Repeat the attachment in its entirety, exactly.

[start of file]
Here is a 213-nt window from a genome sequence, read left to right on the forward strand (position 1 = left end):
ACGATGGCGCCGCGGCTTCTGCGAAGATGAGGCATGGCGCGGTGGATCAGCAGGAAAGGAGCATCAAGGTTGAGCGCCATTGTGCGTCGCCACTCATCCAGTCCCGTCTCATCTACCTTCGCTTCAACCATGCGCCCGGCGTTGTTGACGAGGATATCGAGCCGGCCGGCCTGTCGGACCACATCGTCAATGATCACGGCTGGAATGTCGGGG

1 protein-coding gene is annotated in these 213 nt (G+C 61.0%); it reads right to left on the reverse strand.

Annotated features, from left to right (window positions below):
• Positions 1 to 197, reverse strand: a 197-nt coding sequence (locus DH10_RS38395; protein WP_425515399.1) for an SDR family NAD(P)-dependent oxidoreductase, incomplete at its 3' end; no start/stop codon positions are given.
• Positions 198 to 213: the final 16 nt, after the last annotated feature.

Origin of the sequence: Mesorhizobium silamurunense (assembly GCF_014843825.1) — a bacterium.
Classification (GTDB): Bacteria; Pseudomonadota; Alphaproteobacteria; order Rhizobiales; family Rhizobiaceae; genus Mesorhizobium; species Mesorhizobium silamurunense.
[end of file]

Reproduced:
Here is a 213-nt window from a genome sequence, read left to right on the forward strand (position 1 = left end):
ACGATGGCGCCGCGGCTTCTGCGAAGATGAGGCATGGCGCGGTGGATCAGCAGGAAAGGAGCATCAAGGTTGAGCGCCATTGTGCGTCGCCACTCATCCAGTCCCGTCTCATCTACCTTCGCTTCAACCATGCGCCCGGCGTTGTTGACGAGGATATCGAGCCGGCCGGCCTGTCGGACCACATCGTCAATGATCACGGCTGGAATGTCGGGG

1 protein-coding gene is annotated in these 213 nt (G+C 61.0%); it reads right to left on the reverse strand.

Annotated features, from left to right (window positions below):
• Positions 1 to 197, reverse strand: a 197-nt coding sequence (locus DH10_RS38395; protein WP_425515399.1) for an SDR family NAD(P)-dependent oxidoreductase, incomplete at its 3' end; no start/stop codon positions are given.
• Positions 198 to 213: the final 16 nt, after the last annotated feature.

Origin of the sequence: Mesorhizobium silamurunense (assembly GCF_014843825.1) — a bacterium.
Classification (GTDB): Bacteria; Pseudomonadota; Alphaproteobacteria; order Rhizobiales; family Rhizobiaceae; genus Mesorhizobium; species Mesorhizobium silamurunense.